American presidents, from George W.Bush to Barack Obama, have supported India’s rise for a larger role in global affairs. In the Trump presidency, it is expected that he will likely continue strong ties with the world’s largest democracy with mutual consensus as the foundation for this cooperation. Throughout his election campaign, Mr. Trump had supported India and assured of better ties once he gets elected. However, he has clearly signaled that American interests will be a priority on his mind.
"Let us analyze how India-US ties would unfold in the Trump presidency"
His ties with India will, unsurprisingly, have the Pakistan element in picture. As he has vowed to deal strongly with the ISIS, his approach towards Afghanistan will have an impact on many terror activities in Pakistan, like the Haqqani network, the Afghan Taliban as well as those directed towards India. It is expected that aid flows to Pakistan will now be closely watched and regulated pending Pakistan’s action on these terror outfits. It will be a benefit for India as it has been trying hard for diplomatic isolation of Pakistan post Pathankot and Uri attacks.
It was its strong support that India got the waiver from NSG for nuclear deals. It has also supported the recent demonetization drive. Mr. Trump’s presidency is expected to maintain more or less the same attitude towards India.
He has also clearly expressed his displeasure against US engagement in alliances with Europe and Asia owing to their usefulness and economic weight for the US. This approach will bring a fresh outlook for India as traditional ties will be replaced by reciprocity. India can also heave a sigh of relief as the new president elect has warmed up to Russia, whose closeness to India was a point of delicate balance between two major powers. Trump’s policy towards China is marked with disapproval in South China Sea and Taiwan related issues. India has an opportunity in this scenario as a US push for greater Indian role could be expected for maintaining a regional power balance in South Asia.
However, issues like US support for India’s candidature for a permanent seat in the UNSC remains unclear as Mr. Trump has not indicated his position about UN. However, given the strong and same approach adopted by Mr. Modi and Mr. Trump against terrorism, India and US will find a common ground against Islamist terrorism.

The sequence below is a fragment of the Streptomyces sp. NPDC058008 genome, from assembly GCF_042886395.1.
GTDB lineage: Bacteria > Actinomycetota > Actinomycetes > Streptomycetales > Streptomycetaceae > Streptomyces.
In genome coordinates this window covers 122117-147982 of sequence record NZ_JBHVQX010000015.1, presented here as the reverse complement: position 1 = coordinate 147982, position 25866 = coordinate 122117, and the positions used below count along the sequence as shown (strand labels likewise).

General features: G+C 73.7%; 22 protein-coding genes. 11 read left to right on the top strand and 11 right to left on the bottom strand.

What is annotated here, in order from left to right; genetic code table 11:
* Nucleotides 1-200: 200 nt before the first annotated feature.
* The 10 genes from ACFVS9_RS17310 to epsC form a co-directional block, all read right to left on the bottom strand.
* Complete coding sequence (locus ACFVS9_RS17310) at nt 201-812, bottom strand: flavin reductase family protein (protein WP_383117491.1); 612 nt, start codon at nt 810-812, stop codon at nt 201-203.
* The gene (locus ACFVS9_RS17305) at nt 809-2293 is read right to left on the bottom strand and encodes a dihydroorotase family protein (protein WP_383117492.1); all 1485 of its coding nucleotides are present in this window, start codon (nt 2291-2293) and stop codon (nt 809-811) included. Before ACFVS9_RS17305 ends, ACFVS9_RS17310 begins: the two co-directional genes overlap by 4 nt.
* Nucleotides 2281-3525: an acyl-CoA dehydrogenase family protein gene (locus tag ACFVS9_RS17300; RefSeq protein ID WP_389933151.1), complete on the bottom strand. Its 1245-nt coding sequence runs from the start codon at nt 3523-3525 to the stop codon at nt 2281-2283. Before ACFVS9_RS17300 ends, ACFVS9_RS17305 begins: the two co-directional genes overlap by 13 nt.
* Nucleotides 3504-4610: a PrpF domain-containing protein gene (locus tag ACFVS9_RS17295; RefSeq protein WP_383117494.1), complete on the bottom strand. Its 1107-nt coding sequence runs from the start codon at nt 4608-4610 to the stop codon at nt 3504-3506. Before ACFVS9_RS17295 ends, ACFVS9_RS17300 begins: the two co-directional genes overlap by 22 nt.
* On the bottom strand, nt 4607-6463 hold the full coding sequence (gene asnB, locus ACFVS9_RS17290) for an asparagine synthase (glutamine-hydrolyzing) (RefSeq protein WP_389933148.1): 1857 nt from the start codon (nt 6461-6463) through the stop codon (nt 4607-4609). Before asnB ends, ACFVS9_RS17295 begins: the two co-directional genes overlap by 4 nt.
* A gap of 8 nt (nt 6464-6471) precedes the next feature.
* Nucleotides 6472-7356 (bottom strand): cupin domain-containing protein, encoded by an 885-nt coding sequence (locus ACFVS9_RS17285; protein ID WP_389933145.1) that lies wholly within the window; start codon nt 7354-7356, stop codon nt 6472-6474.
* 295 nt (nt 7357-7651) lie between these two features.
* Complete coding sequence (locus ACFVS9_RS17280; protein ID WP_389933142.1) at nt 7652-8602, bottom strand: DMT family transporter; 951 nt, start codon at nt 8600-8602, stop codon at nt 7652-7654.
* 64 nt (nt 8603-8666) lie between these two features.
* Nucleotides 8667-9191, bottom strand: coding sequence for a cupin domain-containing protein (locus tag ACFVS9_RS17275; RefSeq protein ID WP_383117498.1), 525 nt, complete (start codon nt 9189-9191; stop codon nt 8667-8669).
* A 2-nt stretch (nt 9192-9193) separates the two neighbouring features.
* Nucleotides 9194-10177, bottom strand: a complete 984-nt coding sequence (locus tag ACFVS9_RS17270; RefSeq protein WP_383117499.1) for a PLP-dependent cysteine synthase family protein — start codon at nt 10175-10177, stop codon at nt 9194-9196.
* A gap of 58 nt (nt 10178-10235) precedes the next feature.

India and US have a stronger defense partnership. Joint military exercise ‘Yudh Abhyas’ and naval exercise ‘Malabar’ have boosted confidence and bolstered military partnership. The signing of LEMOA agreement between the two countries has also opened up each other’s bases for limited use for logistics and humanitarian assistance and disaster relief programmes. US has also announced India as a strategic defense partner. Technology transfer and defense deals are expected to maintain the same course as was during the Obama presidency. It is also expected that India’s role in Indian Ocean as a major power will be strengthened with US support to counter China.
US is one of the largest trading partners of India. However, in the case of Mr. Trump economic ties could be less opening as he has been apprehensive of trade agreements and views them a reason for loss of American jobs. His approach towards H1-B visas is also of a protectionist one as he has vowed to stop the work visa programme which is going to affect India negatively. India also has raised up this dispute at WTO apart from the one which was raised by the US on the mandatory domestic content requirement of solar PV cells.
Apart from these disputes, India’s patent laws and protection of innovation will be another point of difference between the two countries.
However, with the scrapping of Trans-Pacific Partnership, which had strong IP protection measures, India will have less to worry. It can now work for stronger economic ties with ASEAN through RCEP.
One of the key concerns India will have is the opposition of Mr. Trump against climate change pacts and agreements. He has also opposed the Paris agreement which is considered imperative to limit the global temperature rise. Clean energy cooperation has been one of the strong pillars of US-India ties. India also needs clean energy to drive its economy even as it lacks credible sources of oil and gas while it remains committed to achieve its INDC of reducing its emissions intensity by 35% by 2030 from 2005 levels. To be able to do this, India needs both financial resources as well as technology transfer to be able to utilize the vast solar energy it has been bestowed with. If Trump presidency decides a negative approach towards climate change issues, India will be affected in its aspirations to develop an environmentally friendly clean energy resource base.
India and US ties have reached great heights partly due to similar views on varied issues and partly due to their own interests. As Trump presidency begins, it is expected that the present state of relations will be maintained for the mutual benefit of both countries. However, Mr. Trump’s view of ‘America First’ cannot be ignored and India will have to develop more diplomatic engagement with the US to clear the differences, if any arises.